Simone Stortoni came close to delivering Italy its first individual stage win of the 2010 Giro d’Italia. After eight days of racing, the Italian tifosi have only Liquigas-Doimo’s team time trial win to keep them happy, while stage winners from Great Britain (Bradley Wiggins), USA (Tyler Farrar), Belgium (Wouter Weylandt), France (Jérôme Pineau) and Australia (Matt Lloyd and Cadel Evans) have taken the individual plaudits.
Stortoni attacked from a 17-man escape group with 10.5 kilometres remaining on the climb of the Terminillo. Only eventual stage winner Chris Anker Sørensen (Saxo Bank) passed him and he collected the second place on the first mountain stage of the Giro.
“I’m very disappointed because I’ve dreamt for a while of a stage win at an uphill finish at the Giro d’Italia,” Stortoni said on the finish line at Terminillo, where fog, rain and cold temperatures had made it another hard day for the riders. The 24 year-old from Chiaravalle on Italy's eastern coast had tears in his eyes as he spoke. “I wanted to win for my mother’s birthday today,” he said.
“I only had one kilometre when my legs didn’t respond and that’s when Sørensen attacked,” he explained. “He’s done a great job in winning this stage. He’s a rider I had only seen on television before. He hasn't come out of nowhere.”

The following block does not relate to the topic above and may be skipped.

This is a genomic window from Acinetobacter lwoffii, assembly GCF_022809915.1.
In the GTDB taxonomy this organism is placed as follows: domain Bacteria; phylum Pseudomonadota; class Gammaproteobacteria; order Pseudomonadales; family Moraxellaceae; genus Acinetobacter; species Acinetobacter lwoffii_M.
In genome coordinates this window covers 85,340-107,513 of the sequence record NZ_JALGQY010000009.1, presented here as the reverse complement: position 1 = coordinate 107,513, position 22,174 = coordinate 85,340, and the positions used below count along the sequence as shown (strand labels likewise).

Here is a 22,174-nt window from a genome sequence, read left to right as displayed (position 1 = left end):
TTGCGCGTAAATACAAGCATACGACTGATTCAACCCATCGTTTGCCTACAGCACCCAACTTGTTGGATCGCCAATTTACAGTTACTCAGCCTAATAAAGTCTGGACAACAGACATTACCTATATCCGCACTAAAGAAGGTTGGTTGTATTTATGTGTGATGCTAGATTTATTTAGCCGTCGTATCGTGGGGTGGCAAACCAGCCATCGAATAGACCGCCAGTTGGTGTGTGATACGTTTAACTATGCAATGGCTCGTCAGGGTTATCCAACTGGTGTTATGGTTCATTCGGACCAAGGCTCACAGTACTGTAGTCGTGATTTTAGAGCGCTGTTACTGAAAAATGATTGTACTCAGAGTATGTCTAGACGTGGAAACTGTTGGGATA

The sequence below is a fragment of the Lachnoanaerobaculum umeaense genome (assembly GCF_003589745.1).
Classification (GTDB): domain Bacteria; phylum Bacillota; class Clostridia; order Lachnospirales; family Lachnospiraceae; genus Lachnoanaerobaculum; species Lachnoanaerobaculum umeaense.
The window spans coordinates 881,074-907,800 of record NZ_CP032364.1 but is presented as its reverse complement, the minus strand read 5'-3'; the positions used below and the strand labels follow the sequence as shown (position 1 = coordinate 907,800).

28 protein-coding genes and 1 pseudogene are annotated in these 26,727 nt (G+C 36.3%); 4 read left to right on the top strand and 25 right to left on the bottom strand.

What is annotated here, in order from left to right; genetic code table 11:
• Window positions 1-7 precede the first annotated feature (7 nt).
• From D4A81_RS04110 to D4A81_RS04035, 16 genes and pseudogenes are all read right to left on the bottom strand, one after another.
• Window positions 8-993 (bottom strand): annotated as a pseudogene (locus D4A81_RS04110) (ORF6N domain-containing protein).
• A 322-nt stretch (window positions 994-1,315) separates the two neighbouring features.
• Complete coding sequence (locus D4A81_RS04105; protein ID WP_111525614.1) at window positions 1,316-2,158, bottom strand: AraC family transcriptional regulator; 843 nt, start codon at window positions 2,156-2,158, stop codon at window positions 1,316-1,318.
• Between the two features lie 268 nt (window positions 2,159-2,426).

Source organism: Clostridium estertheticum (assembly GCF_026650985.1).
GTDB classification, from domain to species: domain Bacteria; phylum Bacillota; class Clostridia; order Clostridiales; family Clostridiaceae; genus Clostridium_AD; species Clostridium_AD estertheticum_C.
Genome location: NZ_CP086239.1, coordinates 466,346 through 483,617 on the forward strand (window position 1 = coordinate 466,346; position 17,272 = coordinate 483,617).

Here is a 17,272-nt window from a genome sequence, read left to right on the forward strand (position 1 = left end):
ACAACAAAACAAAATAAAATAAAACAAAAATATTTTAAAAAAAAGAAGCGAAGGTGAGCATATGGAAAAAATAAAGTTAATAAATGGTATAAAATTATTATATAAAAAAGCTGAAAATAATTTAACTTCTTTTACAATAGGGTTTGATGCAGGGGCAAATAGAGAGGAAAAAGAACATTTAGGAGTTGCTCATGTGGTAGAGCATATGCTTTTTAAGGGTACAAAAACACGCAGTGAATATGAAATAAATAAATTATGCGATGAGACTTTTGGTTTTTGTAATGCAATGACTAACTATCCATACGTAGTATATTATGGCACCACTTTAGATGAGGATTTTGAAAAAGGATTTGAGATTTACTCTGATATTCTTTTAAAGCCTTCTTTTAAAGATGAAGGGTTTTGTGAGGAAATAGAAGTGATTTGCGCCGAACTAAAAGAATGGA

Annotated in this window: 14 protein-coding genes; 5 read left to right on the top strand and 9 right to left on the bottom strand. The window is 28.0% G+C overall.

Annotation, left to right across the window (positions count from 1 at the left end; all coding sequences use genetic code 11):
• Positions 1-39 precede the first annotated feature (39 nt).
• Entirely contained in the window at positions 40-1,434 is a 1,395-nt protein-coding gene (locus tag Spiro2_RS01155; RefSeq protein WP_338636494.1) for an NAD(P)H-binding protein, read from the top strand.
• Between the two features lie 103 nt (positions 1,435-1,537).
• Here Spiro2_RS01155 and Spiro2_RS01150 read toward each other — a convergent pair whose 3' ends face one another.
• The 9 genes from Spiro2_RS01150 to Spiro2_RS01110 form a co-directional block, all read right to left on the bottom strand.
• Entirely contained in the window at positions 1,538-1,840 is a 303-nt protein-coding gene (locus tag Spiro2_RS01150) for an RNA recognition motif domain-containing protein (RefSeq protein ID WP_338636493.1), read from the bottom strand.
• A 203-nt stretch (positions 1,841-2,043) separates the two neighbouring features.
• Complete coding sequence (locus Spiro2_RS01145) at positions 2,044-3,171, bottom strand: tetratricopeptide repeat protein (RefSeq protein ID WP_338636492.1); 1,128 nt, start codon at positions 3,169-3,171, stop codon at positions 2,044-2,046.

Stortoni is racing his first Grand Tour at the Giro. He turned pro with CSF Group-Navigare last season after racing as an amateur under Luca Scinto in the Neri-Lucchini team. He has trained with Androni-Giocattoli's Michele Scarponi in the past and both riders hail from the same region, where there are very few pro cyclists.
“Its not often you get the opportunity to win a stage,” Stortoni added. “Unfortunately, nobody remembers who came second. However, I hope this is the start of a different Giro for our team. We’ve only had bad luck since Amsterdam. I came to this race mostly to help [Domenico] Pozzovivo, who crashed on the first day.”
Earlier in the day, Colnago-CSF Inox team had lost Sacha Modolo, who retired after 70 kilometres. The Italian sprinter, who finished fourth at Milan-San Remo, had been suffering from a sciatic nerve issue, which had likely been a consequence of his crash on stage three.